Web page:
It’s been more than a year since the New York Times published its damning report detailing Harvey Weinstein’s decades of predatory sexual behavior. As we circle that anniversary, admitted harasser Louis C.K. is creeping back into the public sphere, and the Senate just confirmed Brett Kavanaugh to the Supreme Court. Winded feminists might be wondering: Is this going to get any better?
With the initial push of the #MeToo movement—the Oprah speeches, the “pussyhats“—it felt as if things might finally take a positive turn. It’s with this optimistic outlook that a parade of feminist documentaries hit the big and small screens. This year ushered in documentaries about feminist icons, such as Supreme Court Justice Ruth Bader Ginsburg for RGB, and the feared and famed lawyer Gloria Allred in Seeing Allred. Others brought attention to specific issues at the heart of feminist agendas, including Reversing Roe, a Netflix documentary that chronicles the struggle women continue to face for reproductive freedom.
But as the #MeToo movement loses a bit of its luster and the midterm elections loom, feminist filmmaker Johanna Demetrakas offers a new Netflix documentary that stands apart from its predecessors, thanks to its imprecision. Feminists: What Were They Thinking? does not present a clean narrative about the women’s movement, second-wave feminism, or, as its title suggests, why women decide to fight for their rights. Instead, it offers a discordant visual anthology that unintentionally conveys an equally important message: Radical change is never linear.
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Demetrakas and a team of assistants interview a couple dozen women about their experiences as feminists. Ages vary, but most of the women come from the second-wave generation, including activists and celebrities Jane Fonda, Lily Tomlin, Cheryl Swannack, Judy Chicago, and the late Kate Millett. The film is loosely held together by photographer Cynthia MacAdams’ 1977 book Emergence, a collection of portraits that illustrates the impact feminism had on the way women were photographed. Feminists: What Were They Thinking? serves as a retrospective not only for MacAdams’ work but for the women she captured, many of whom are interviewed here 40 years after the book’s publication.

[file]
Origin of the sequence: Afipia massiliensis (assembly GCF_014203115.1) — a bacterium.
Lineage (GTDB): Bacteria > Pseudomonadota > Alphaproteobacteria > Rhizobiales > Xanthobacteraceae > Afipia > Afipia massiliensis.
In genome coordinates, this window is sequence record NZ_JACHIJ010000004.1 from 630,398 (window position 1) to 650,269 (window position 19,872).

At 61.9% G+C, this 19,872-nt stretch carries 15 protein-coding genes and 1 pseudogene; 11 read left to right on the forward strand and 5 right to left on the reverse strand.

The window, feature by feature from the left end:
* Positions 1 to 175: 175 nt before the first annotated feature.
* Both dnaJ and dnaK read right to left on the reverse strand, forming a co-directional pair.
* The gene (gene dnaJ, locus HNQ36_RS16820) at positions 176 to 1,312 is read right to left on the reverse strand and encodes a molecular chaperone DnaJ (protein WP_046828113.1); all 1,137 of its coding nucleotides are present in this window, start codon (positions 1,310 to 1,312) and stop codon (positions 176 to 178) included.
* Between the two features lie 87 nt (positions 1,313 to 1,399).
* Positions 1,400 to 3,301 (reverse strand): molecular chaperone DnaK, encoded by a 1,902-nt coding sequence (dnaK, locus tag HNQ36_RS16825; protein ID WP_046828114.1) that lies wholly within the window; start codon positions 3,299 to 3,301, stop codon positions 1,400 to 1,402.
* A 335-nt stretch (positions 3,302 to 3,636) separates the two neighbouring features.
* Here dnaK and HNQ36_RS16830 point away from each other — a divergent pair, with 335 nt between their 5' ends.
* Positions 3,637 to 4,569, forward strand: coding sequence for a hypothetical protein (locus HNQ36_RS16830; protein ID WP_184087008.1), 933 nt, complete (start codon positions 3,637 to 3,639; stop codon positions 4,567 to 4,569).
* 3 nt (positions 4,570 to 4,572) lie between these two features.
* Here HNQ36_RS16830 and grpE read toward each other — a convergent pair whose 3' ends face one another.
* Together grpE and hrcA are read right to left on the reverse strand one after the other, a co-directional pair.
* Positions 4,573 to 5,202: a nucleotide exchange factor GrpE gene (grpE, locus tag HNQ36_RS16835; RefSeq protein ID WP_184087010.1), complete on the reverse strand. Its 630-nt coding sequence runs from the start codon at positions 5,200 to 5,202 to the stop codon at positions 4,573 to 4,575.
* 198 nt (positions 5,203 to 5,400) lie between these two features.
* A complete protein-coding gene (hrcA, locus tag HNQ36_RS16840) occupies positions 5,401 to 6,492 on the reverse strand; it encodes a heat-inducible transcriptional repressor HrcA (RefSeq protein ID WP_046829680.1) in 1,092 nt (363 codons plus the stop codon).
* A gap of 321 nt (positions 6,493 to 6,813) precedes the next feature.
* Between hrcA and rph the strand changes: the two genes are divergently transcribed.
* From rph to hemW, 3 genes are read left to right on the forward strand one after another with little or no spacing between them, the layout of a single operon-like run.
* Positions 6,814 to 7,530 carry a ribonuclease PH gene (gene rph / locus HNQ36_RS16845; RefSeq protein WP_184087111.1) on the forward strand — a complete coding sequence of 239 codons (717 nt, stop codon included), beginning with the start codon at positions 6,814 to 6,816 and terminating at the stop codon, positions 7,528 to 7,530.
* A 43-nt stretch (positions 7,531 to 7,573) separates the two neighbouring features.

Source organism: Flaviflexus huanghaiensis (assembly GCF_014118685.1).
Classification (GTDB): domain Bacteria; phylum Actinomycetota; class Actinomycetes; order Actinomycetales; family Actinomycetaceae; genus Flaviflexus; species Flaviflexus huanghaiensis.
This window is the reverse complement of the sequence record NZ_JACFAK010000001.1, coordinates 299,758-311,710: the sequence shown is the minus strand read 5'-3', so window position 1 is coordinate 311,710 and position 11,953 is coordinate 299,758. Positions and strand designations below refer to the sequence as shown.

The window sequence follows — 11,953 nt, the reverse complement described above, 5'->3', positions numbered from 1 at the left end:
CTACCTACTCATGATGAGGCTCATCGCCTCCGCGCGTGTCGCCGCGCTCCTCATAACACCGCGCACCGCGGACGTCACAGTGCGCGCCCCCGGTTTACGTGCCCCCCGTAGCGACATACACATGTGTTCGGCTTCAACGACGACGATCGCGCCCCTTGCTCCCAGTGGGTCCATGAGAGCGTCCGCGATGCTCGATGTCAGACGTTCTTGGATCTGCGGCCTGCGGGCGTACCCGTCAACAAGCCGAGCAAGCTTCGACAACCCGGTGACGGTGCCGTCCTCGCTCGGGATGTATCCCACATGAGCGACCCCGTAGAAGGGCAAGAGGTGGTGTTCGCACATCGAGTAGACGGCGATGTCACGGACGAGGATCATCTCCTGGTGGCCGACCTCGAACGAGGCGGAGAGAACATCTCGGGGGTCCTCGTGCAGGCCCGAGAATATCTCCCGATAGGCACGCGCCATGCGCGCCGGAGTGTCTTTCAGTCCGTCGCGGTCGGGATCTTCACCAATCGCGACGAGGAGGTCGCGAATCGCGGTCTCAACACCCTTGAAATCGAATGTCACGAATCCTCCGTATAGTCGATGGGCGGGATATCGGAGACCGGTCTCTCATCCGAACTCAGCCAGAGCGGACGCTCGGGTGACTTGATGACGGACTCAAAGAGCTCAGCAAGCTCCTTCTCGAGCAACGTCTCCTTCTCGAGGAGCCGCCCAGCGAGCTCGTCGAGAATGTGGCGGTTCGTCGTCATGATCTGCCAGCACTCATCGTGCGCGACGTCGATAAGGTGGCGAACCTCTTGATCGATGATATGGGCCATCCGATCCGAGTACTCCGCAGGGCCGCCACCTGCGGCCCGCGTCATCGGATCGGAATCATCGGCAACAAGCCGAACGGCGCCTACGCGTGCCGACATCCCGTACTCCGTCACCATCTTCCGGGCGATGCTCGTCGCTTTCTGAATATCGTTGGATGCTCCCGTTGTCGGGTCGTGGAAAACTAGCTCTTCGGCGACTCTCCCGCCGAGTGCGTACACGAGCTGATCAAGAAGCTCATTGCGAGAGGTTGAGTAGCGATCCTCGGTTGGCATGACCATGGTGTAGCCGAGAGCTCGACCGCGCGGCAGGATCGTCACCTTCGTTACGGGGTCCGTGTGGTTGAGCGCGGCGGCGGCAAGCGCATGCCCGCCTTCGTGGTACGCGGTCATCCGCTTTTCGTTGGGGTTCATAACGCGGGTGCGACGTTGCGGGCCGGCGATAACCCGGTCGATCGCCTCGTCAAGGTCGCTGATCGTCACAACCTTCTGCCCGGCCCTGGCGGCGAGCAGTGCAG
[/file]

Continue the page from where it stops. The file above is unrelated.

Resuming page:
The subjects flip through Emergence while explaining what pushed them to become feminists. They share anecdotes ranging from toxic relationships to dangerous abortions to workplace harassment. But halfway through the film, the book becomes little more than an afterthought as the women hop unceremoniously from one topic to another. These vignettes quickly make it clear that the only thing holding these women and this documentary together is the feminist identity.
This structure serves as a metaphor for the reality of the women’s movement. All self-identifying women come to find feminism on their own terms, and there is no one thing feminists are thinking when they become feminists. This visual anthology presents a collection of individual stories introducing some of the most influential feminists of the 1960s and ’70s. It’s not much more.
Demetrakas clearly has a connection to many of these women, which helps the interviews feel more personal, even if the stories come in glimpses. The filmmaker launched her career cataloging the extraordinary work of women artists, starting with her debut documentary on the feminist art installation “Womanhouse.” She interpolates footage from “Womanhouse” and her second documentary on Judy Chicago into this new project.
Feminists: What Were They Thinking? also includes modern footage of President Donald Trump’s election, the 2017 women’s march in Washington, and Wendy Davis’ famous filibuster. They all come across as lazy ties to the problems facing women and feminists today. Anyone listening to the women in the documentary discuss the fight for equal pay, combating sexual harassment, or the importance of reproductive rights would know these are still relevant issues, without the use of mismatching cuts.
The ultimate downside to the film’s vignette structure is its shallow coverage. Critical intersections of the women’s movement and feminism—such as race, class, sexuality, and mental health—come off as footnotes. There’s little criticism of the whiteness of second-wave feminism, and Demetrakas interviews only a handful of women of color.
For people who may be wondering what the future of feminism looks like in a country that obviously still hates women, Feminists: What Were They Thinking? is a necessary call for deeper reflection. Demetrakas acquaints us with women who helped usher us this far while reminding us how much further we have to go. The film illustrates how there was no single or straight path to liberation for these women—and there is not one for us, either.
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